Matthew Rugamba knew his Rwandan fashion label had arrived when Junior Nyong’o, the brother of Oscar winner Lupita Nyong’o, attended the world premiere of Black Panther in a three-piece suit designed by him.
Hours after the glitzy event in Los Angeles, the website for Rugamba’s brand House of Tayo exploded as enquiries flooded in from around the globe for his high-end creations.
“It changed the perspective,” the 32-year-old said, still stunned by the turn of events that propelled his “made-in-Rwanda” label to a Hollywood red carpet.
“For so many years we have been telling people our fashion is good . . . but sometimes you need moments like that to really take it to the next level,” said Rugamba, who holds dual Rwandan and British nationality.
Kigali has yet to reach the heights of Africa’s fashion hub Lagos, but the capital of the small landlocked nation of 13 million hosts its own fashion week and draws a devoted clientele, comprising wealthy locals, expatriates, members of the diaspora and tourists.
“I like the way they tailor the clothes, the way they design their clothes, I like the simplicity of it as well,” said Emmanuel Safari, a lawyer and frequent visitor to the House of Tayo boutique located in an upscale Kigali neighbourhood.
“The clothes, you put them on and you feel good!”
Some Rwandan labels have even attracted the attentions of President Paul Kagame, who was pictured wearing a shirt by bespoke Kigali brand Moshions.
‘Change the narrative’
But what is “Kigali style”?
“It pops but it’s not flashy,” according to Jean-Victor Brun, a 50-year-old Haitian-American who came to Rwanda to develop projects in new technologies.
“Modern, ethnic, and rooted in the identity of our country,” says Joselyne Umutoniwase, founder of Rwanda Clothing.
Identity is at the heart of many Rwandan brands, which excel in producing bespoke clothing – drawing on a tailoring tradition that dates back decades.
For instance, Umutoniwase, who employs 45 people, incorporates the geometric designs characteristic of imigongo art – a style of painting which uses cow dung and natural pigments – into her creations.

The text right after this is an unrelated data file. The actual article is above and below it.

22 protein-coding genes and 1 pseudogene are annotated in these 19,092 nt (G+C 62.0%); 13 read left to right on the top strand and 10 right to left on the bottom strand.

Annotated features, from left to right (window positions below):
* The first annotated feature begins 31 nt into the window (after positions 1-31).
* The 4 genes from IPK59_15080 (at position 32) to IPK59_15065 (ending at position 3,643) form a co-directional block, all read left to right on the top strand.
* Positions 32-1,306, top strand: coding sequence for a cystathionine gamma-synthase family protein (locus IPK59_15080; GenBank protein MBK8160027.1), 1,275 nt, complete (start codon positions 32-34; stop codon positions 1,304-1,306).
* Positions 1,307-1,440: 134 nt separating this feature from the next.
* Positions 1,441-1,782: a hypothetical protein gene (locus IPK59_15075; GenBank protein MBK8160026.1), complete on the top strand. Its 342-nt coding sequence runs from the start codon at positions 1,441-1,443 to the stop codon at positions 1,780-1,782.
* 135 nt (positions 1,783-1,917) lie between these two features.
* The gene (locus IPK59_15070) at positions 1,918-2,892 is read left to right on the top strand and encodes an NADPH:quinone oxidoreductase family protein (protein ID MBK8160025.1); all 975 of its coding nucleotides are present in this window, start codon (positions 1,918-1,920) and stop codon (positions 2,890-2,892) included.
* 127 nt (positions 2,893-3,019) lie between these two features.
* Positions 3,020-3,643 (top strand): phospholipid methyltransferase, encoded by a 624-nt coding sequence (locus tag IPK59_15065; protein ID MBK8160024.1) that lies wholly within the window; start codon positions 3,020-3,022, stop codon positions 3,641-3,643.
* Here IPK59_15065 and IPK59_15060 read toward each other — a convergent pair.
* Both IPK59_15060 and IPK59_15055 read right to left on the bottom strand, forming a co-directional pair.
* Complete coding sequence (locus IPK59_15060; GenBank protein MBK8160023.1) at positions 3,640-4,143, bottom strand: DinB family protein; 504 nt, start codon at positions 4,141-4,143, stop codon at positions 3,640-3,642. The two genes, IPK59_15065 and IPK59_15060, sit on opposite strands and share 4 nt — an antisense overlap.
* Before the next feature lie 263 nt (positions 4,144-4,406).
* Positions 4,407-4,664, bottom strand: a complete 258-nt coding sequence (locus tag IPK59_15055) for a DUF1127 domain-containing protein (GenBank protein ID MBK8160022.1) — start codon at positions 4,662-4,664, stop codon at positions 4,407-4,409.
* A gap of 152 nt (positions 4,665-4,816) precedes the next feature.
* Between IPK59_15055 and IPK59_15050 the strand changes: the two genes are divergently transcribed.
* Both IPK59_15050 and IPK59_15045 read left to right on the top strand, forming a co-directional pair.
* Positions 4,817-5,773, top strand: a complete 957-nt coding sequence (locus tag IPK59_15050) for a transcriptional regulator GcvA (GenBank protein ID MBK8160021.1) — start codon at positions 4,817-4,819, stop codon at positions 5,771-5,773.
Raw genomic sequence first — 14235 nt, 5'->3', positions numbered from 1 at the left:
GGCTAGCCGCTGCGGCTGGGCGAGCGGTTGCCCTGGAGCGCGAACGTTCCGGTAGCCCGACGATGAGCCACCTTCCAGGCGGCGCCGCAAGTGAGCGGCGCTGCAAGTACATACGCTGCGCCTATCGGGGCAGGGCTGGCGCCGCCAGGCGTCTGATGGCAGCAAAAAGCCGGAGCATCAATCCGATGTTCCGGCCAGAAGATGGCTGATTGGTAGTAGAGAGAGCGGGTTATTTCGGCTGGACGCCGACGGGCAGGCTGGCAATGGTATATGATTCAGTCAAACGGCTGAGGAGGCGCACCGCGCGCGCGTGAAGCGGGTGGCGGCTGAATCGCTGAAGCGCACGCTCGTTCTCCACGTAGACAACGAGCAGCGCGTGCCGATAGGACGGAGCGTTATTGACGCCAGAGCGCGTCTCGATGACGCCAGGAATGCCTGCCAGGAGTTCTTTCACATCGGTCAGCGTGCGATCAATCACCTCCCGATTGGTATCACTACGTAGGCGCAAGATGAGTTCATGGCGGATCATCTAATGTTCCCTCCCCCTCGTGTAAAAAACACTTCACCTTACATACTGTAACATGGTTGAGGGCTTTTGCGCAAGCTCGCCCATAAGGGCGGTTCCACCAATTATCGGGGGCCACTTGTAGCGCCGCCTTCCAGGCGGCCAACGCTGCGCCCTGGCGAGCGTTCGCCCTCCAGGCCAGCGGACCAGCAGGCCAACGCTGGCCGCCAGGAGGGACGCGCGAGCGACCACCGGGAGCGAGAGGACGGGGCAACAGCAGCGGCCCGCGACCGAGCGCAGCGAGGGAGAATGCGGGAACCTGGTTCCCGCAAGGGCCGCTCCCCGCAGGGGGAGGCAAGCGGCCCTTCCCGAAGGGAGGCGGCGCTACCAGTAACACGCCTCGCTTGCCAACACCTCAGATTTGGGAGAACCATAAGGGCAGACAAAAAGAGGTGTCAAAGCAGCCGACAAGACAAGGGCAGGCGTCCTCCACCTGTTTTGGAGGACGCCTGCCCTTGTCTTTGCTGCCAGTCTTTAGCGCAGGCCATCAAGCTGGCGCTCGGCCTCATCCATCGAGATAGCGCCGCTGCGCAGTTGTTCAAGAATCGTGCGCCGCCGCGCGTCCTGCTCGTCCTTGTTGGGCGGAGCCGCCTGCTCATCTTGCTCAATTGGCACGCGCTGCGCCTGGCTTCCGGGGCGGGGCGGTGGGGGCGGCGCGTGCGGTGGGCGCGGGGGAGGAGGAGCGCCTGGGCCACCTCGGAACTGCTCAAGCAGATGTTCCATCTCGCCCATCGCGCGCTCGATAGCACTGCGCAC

Similarly, the beadwork found on royal headdresses and other traditional items finds its way onto jacket lapels, while Rwandan shoe label Uzuri K&Y borrows from the country’s weaving traditions to create braided sandals.
The brand’s co-founder Ysolde Shimwe said young designers like her were keen to change Rwanda’s image, 27 years after the 1994 genocide killed more than 800,000 people, mainly Tutsis.
“Ten years ago when you Googled Rwanda you only saw machetes, people killing each other and hungry kids in the streets,” she said.
“We as designers in Rwanda are also contributing to change the narrative of Rwanda and mostly to changing how people perceive Rwanda, because we are more than that, we are more than our historical background.”
Rwanda’s fashion industry has also received a helping hand from the government, which in 2016-17 massively hiked import taxes on second-hand clothing – mainly from the US and Europe – to promote local manufacturers.
The move, which saw duties multiply more than tenfold, effectively imposed a moratorium on trade involving the sale of secondhand clothing from the West at low prices to East African consumers.
Simultaneously the government allowed designers to import fabric tax-free, giving the nascent industry a boost, said Umutoniwase.
But, with more than 80 per cent of the population living in rural areas, according to the World Bank, many Rwandans cannot afford these homegrown brands.
Umutoniwase, whose prices range from around $70 for a shirt to $80 for a dress, said the small market size presented big challenges.
Moreover, the devastation wrought by the genocide has also contributed to a huge skills shortage in the country, said designer Shimwe.
“Eight years ago when we wanted to start a shoemaking brand we could not necessarily find skilled labour, there was literally nobody that had experience or had shoemaking skills,” she said.
But in a sign of the industry’s bullish growth prospects, some of the nearly 1,100 staff trained by her have since gone on to found their own labels, she said.
“It’s a great cycle that we have been able to create.”